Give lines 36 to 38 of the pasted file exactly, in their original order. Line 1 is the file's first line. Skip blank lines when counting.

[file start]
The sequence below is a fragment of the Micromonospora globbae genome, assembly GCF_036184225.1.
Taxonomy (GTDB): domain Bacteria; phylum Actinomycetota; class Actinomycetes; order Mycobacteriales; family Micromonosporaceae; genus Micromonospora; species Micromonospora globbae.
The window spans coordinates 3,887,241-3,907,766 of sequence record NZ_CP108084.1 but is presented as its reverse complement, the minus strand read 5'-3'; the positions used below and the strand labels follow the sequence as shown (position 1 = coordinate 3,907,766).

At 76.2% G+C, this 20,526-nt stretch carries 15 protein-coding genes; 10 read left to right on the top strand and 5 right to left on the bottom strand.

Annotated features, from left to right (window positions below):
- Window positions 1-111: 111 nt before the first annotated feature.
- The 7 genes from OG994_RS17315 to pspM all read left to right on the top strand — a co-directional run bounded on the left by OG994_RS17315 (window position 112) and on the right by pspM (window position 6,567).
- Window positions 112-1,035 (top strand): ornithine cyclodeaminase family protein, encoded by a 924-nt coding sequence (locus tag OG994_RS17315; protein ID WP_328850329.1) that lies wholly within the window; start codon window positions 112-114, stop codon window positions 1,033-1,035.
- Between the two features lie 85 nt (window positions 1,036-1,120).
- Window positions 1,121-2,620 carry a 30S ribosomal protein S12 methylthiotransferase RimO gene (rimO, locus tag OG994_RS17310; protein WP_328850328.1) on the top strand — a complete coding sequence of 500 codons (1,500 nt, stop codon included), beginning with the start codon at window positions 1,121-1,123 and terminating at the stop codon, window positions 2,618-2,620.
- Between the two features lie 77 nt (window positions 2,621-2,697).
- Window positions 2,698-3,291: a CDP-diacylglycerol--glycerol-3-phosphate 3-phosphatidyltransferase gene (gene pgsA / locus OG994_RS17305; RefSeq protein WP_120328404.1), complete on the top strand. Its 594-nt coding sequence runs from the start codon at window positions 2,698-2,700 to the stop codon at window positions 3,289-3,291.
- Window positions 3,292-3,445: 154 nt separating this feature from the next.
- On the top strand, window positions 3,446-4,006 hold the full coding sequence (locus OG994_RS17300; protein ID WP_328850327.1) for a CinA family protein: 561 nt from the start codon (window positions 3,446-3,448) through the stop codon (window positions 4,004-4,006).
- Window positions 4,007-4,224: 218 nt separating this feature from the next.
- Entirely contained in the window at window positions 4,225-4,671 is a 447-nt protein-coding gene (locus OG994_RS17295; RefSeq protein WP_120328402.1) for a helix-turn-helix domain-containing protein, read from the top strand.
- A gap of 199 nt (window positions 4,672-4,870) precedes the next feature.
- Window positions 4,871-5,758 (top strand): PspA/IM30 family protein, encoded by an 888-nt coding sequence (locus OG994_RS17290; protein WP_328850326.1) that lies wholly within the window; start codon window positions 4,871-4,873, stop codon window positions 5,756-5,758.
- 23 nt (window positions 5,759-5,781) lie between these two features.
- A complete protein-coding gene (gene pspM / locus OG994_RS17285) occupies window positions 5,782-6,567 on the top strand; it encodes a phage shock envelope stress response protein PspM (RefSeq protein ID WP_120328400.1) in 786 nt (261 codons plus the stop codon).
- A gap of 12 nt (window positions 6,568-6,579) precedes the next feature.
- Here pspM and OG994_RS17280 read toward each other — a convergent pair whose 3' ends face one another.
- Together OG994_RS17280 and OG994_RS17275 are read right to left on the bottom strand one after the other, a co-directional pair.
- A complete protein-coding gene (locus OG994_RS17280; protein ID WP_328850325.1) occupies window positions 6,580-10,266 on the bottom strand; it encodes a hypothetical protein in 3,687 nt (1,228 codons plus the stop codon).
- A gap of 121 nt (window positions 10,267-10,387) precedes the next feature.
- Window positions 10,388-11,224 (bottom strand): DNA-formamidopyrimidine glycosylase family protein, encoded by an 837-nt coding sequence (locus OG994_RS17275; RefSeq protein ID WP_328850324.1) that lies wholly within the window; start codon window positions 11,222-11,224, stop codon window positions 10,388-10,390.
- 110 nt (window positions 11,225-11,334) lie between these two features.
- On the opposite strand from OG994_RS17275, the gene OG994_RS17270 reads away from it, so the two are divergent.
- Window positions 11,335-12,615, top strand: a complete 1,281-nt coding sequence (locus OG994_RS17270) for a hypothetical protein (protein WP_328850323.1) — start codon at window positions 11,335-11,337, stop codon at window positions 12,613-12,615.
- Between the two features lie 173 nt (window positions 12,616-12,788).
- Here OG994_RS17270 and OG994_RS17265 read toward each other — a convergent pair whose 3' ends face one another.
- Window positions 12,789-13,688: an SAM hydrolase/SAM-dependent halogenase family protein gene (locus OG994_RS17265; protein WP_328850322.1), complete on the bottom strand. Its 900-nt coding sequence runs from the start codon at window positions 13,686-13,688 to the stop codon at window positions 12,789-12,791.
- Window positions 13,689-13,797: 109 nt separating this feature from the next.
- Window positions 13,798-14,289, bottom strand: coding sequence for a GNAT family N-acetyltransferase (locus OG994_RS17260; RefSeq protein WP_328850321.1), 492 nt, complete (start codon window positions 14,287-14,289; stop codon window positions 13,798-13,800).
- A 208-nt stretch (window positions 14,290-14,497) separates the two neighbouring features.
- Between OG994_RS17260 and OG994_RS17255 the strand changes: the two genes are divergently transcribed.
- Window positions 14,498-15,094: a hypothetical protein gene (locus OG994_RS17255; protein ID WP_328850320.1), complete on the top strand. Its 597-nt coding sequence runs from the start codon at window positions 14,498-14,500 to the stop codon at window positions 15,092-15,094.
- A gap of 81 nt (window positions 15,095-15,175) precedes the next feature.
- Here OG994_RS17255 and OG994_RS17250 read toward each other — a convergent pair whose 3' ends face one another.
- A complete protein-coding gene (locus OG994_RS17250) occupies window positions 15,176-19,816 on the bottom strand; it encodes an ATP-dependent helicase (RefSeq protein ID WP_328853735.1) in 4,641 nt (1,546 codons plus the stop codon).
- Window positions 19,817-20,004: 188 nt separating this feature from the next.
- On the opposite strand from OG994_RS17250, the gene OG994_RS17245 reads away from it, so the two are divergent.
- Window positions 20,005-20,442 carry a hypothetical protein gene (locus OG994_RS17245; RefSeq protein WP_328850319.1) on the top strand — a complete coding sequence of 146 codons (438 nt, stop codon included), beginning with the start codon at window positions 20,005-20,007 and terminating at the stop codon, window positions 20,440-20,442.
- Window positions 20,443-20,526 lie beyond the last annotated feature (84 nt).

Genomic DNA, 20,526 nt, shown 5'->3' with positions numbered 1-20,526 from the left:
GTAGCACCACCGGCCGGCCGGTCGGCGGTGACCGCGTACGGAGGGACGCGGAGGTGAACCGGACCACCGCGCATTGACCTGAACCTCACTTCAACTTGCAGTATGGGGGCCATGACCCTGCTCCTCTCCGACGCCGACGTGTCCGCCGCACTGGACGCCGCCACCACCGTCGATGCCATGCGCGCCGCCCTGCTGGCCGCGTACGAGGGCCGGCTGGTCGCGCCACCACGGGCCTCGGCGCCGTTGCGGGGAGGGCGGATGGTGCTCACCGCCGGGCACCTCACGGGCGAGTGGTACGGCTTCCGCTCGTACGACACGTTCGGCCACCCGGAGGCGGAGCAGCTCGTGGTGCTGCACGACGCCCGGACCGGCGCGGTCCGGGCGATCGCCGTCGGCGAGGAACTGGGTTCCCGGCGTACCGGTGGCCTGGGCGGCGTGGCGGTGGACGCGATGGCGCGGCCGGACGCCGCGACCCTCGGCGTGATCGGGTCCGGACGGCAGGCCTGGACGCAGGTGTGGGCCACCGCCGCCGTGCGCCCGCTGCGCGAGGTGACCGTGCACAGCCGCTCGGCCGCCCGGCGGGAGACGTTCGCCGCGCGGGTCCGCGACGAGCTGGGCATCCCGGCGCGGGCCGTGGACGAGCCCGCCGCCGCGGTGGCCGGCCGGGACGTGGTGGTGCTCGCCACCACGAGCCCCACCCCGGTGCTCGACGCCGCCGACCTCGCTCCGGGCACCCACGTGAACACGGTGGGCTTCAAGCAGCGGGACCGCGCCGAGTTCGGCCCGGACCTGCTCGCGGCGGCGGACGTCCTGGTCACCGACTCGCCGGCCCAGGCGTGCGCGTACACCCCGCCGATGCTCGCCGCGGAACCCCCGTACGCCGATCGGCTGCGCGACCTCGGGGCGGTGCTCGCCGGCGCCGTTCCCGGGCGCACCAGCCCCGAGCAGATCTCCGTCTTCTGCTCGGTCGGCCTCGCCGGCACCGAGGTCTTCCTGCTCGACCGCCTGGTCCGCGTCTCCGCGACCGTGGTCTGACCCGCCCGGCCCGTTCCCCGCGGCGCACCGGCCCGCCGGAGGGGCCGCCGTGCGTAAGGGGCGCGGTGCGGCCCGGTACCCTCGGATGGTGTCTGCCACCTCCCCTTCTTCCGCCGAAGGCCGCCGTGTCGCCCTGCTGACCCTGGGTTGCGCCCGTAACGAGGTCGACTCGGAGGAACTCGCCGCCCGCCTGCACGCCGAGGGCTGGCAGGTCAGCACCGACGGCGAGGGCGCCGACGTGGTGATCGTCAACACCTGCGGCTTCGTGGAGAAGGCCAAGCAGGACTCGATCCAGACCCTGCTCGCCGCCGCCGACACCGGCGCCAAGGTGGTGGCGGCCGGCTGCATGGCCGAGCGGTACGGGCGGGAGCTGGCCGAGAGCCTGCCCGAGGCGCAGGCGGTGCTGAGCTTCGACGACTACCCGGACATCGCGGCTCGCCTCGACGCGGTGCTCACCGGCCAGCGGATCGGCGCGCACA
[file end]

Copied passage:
- Between OG994_RS17260 and OG994_RS17255 the strand changes: the two genes are divergently transcribed.
- Window positions 14,498-15,094: a hypothetical protein gene (locus OG994_RS17255; protein ID WP_328850320.1), complete on the top strand. Its 597-nt coding sequence runs from the start codon at window positions 14,498-14,500 to the stop codon at window positions 15,092-15,094.
- A gap of 81 nt (window positions 15,095-15,175) precedes the next feature.